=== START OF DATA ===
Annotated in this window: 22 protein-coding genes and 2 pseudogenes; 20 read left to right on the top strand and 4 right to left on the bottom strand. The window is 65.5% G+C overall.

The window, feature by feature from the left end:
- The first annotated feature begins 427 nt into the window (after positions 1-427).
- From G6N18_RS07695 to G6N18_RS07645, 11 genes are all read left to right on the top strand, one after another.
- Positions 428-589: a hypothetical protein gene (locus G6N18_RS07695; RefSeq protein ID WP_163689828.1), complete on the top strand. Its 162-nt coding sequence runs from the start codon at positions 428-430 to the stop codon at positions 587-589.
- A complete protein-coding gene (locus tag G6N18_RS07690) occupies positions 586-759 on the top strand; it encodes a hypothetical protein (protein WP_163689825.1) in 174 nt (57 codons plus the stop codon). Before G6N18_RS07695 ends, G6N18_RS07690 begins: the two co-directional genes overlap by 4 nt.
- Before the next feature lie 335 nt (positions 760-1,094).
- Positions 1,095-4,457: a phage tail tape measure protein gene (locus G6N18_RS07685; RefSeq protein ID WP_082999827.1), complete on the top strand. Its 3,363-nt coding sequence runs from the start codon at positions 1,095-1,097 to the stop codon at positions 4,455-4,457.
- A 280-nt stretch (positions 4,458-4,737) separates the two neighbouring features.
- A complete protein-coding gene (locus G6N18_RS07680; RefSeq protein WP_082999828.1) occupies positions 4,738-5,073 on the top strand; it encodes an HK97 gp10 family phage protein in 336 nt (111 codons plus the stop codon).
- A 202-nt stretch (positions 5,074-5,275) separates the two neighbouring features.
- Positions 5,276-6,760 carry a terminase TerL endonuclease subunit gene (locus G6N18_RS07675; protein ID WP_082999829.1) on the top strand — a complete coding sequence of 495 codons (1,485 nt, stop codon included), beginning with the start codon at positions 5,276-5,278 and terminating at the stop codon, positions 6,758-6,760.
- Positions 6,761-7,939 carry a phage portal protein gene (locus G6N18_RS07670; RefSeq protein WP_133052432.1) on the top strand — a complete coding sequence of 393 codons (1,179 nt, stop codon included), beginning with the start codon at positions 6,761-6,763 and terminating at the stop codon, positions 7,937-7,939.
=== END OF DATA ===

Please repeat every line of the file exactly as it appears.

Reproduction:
Annotated in this window: 22 protein-coding genes and 2 pseudogenes; 20 read left to right on the top strand and 4 right to left on the bottom strand. The window is 65.5% G+C overall.

The window, feature by feature from the left end:
- The first annotated feature begins 427 nt into the window (after positions 1-427).
- From G6N18_RS07695 to G6N18_RS07645, 11 genes are all read left to right on the top strand, one after another.
- Positions 428-589: a hypothetical protein gene (locus G6N18_RS07695; RefSeq protein ID WP_163689828.1), complete on the top strand. Its 162-nt coding sequence runs from the start codon at positions 428-430 to the stop codon at positions 587-589.
- A complete protein-coding gene (locus tag G6N18_RS07690) occupies positions 586-759 on the top strand; it encodes a hypothetical protein (protein WP_163689825.1) in 174 nt (57 codons plus the stop codon). Before G6N18_RS07695 ends, G6N18_RS07690 begins: the two co-directional genes overlap by 4 nt.
- Before the next feature lie 335 nt (positions 760-1,094).
- Positions 1,095-4,457: a phage tail tape measure protein gene (locus G6N18_RS07685; RefSeq protein ID WP_082999827.1), complete on the top strand. Its 3,363-nt coding sequence runs from the start codon at positions 1,095-1,097 to the stop codon at positions 4,455-4,457.
- A 280-nt stretch (positions 4,458-4,737) separates the two neighbouring features.
- A complete protein-coding gene (locus G6N18_RS07680; RefSeq protein WP_082999828.1) occupies positions 4,738-5,073 on the top strand; it encodes an HK97 gp10 family phage protein in 336 nt (111 codons plus the stop codon).
- A 202-nt stretch (positions 5,074-5,275) separates the two neighbouring features.
- Positions 5,276-6,760 carry a terminase TerL endonuclease subunit gene (locus G6N18_RS07675; protein ID WP_082999829.1) on the top strand — a complete coding sequence of 495 codons (1,485 nt, stop codon included), beginning with the start codon at positions 5,276-5,278 and terminating at the stop codon, positions 6,758-6,760.
- Positions 6,761-7,939 carry a phage portal protein gene (locus G6N18_RS07670; RefSeq protein WP_133052432.1) on the top strand — a complete coding sequence of 393 codons (1,179 nt, stop codon included), beginning with the start codon at positions 6,761-6,763 and terminating at the stop codon, positions 7,937-7,939.